Phil Underwood outlines how employers can help future-proof their organisations by supporting staff development

While there is much uncertainty in today’s post-Brexit business landscape, history and experience tells us that firms tend to rise to the challenge of change, evolving and adapting to succeed. To do so, they must have sufficient staff and employee development plans in place to prosper in the future.

Disappointingly, research from the CIPD revealed that 25 per cent of UK employees don’t receive adequate support with professional development. The same survey also showed a drop in overall job satisfaction, and an increase in the number of people job hunting. At a time when organisations need a strong team to trade their way through any turbulence, this is concerning.  

Developing a workforce enables employers, managers and owners to ensure skills match the pace of the industry, which is vital in meeting current and future demand. However, workforce development is often low on the list of business priorities, with operational pressures meaning most focus on the ‘here and now’.  

Skills determine employment opportunities for every individual; the more knowledge, the better the job prospects. Career development opportunities are cited as the second most influential factor (after pay) when considering a new job role, revealing that most people have a strong desire to develop professionally in the future.

By ensuring development processes are in place to equip staff, a business will have the necessary resources to future-proof an organisation, and more potential to adapt, evolve and innovate. But what skills are in highest demand from employers, and how can they be acquired?

1. Problem solver

Often, employees are closest to the problems being faced by an organisation and are aware of the solution – but are held back from acting because of a lack of confidence or an inability to effectively communicate issues. A problem that could have been solved quickly becomes time-consuming, with managers’ or colleagues’ involvement wasting money and resources.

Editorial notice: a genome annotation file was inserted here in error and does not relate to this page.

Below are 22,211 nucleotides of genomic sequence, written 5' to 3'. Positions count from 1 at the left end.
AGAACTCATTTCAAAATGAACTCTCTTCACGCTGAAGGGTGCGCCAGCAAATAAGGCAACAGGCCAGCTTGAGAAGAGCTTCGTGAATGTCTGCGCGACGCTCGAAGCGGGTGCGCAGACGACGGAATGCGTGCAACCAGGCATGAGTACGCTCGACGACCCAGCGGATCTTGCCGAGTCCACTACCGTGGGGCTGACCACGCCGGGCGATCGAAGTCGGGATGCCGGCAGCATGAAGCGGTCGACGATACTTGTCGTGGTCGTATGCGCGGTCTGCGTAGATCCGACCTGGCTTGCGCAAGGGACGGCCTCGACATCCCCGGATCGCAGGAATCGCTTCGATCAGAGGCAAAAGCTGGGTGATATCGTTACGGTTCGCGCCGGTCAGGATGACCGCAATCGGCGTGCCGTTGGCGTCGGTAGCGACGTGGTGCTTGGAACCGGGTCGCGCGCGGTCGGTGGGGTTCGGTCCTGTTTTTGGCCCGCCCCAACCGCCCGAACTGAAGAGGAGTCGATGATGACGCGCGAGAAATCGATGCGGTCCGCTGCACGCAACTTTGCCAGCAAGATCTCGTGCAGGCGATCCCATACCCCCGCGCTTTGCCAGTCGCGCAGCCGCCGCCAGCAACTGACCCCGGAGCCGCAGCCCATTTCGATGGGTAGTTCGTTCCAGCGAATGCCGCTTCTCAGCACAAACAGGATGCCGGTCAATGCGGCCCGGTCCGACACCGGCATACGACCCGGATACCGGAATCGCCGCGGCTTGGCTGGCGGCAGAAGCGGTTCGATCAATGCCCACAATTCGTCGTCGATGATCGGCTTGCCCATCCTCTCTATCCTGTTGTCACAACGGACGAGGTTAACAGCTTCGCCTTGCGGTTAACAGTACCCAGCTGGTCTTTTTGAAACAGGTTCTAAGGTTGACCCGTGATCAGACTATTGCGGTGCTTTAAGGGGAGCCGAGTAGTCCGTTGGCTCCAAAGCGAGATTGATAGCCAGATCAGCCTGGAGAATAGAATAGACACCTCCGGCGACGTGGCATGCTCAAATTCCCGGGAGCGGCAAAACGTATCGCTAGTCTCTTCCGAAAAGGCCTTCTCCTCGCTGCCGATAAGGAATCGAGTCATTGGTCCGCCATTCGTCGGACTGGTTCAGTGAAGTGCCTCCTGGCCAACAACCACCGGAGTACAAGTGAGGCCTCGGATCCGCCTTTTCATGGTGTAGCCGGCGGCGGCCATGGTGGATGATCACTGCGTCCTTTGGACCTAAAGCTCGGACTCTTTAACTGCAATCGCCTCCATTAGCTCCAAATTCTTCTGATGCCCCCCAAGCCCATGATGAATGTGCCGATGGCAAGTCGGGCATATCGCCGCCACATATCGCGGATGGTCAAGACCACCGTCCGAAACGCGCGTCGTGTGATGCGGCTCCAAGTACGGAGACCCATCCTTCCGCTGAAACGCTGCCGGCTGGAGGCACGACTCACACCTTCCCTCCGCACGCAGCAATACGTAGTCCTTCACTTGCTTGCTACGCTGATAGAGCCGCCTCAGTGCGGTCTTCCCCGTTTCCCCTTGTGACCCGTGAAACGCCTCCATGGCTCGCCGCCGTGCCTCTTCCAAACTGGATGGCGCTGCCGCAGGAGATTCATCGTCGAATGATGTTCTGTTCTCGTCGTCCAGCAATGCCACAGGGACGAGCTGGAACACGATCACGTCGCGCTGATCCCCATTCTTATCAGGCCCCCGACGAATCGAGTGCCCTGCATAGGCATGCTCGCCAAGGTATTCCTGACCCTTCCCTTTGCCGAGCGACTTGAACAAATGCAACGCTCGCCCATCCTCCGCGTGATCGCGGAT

To build an army of problem solvers, organisations should equip employees with practical and accessible tools to ensure they can confidently and consistently communicate solutions. Leaders should visually outline the process of addressing problems, while encouraging staff to discuss potential solutions.

This exercise will help build a culture of good practice and independence. Employers will gain first-hand insight into how employees think and who needs additional support, while potentially uncovering novel new solutions.

2. Team worker

Teamwork ensures flexibility and increased productivity within a business. Interpersonal skills are essential to getting along with others and creating a culture of collaboration. While one of the most priceless assets to any organisation, it can be difficult to achieve in a group that contains a broad mix of personalities and people.

Visual training tools help employees to communicate their thinking more quickly and effectively, which is much more impactful than words on a page. Encouraging employees to visually and openly discuss ideas makes them more accessible, and allows thought to be developed and debated openly by a wider group.

Team brainstorms and group meetings are techniques that can be implemented regularly. Interactive inclusion will encourage even the most reserved employees to communicate with their colleagues and engage with the organisation.

3. Independent learner

The business needs of the future are certain to evolve, as will required skillsets. Employees need to both upskill and reskill to keep up. Organisations that have a stagnant workforce cannot adapt quickly to change, or be prepared to address new trends in the marketplace.

Personalised development plans that fit employees’ specific needs will nurture new skills and – through practical guidance and resources – can easily be transferred to the workplace. Self-guided training resources provide real examples of problem solving, giving staff control over professional progression.

Employees who own their development plans are more engaged, empowered and generally happier, translating into a workforce of people who are advocates of the business, and active players in achieving success.

Phil Underwood is a business mentor and author of Art of Enterprise